Humanities Research Centre Postgraduate Workshop
Interdisciplinary Approaches to Big Issues in Central Asia
December 17-18, 2018
A famous German-American historian and sociologist, Andre Gunder Frank, has coined the expression ‘the Centrality of Central Asia’ to highlight the importance of the region to the history of the humankind in the pre-Columbian era. After half a millennium of abeyance and imperial subjugation, it is back on the world scene as a fully-fledged subject of the complex processes of global political and social development. Nonetheless, Central Asia continues to be viewed primarily as an adjunct to the old Russian/Soviet empire or an exotic setting for the ‘Great Game’ between the superpowers which started in the 19th century.
The workshop seeks to advance a more nuanced understanding of Central Asia by putting it into a long-term historical and geographic context and privileging perspectives from the ground.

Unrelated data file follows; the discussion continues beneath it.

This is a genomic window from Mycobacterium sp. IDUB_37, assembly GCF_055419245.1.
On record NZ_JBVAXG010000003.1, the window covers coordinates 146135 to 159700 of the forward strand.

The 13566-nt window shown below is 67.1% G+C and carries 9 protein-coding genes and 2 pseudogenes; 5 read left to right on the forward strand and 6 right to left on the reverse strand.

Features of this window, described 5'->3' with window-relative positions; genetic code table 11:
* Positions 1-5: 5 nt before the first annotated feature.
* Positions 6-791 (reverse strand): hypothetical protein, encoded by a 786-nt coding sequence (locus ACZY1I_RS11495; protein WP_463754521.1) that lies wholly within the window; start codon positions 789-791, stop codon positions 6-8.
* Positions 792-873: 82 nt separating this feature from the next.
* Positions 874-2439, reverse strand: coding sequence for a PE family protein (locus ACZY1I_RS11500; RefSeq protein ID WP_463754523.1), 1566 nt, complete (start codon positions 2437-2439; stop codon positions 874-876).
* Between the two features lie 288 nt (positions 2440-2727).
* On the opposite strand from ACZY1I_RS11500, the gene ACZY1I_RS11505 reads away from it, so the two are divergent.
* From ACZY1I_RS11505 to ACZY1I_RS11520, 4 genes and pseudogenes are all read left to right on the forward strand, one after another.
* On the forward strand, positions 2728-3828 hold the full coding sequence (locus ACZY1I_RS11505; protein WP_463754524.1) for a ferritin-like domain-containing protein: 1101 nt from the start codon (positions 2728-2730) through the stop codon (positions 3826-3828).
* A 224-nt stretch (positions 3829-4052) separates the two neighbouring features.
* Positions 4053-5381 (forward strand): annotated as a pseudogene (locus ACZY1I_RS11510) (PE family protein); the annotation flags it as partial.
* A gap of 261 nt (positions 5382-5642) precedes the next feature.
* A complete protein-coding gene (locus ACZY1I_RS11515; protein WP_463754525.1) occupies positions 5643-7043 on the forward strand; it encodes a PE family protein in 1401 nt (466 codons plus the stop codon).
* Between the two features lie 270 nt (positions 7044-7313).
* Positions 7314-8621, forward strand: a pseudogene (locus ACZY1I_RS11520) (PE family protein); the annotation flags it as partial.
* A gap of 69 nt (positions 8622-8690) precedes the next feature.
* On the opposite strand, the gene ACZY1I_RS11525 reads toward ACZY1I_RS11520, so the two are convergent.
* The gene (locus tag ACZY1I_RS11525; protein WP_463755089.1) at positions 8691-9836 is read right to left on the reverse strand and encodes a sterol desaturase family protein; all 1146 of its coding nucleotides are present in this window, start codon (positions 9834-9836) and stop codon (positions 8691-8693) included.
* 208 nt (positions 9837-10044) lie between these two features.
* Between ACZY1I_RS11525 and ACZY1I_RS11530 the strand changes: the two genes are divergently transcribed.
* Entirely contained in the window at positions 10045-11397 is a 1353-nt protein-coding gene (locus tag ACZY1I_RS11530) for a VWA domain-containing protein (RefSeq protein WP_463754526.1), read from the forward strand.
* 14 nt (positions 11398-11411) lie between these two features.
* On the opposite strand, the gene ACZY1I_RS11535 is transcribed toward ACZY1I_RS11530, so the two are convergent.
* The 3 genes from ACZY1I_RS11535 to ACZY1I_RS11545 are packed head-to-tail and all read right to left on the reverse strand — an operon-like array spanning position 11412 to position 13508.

The workshop brings together two world-famous keynote speakers and 12 Australian scholars who will discuss and debate the following topics:
- What is Central Asia as a distinct historical, geographic, and cultural phenomenon?
- How do local peoples view themselves and are viewed from the outside?
- What are China, Russia and the West up to in the region, and how do the Central Asian states interact with them?
- How do the former Soviet republics deal with the problems of governance, nation-building and Islamic radicalism?
- Is sustainable development achievable in Central Asia?
- Why is Central Asia important to Australia?
- Distinguished Professor David Christian, Macquarie University
- Professor Reuel Hanks, Oklahoma State University
The workshop invites faculty, experts, government officials, members of the business and NGO communities, and the general public to participate in the interactive discussion.
All knowledge and comfort levels with Central Asia are welcome.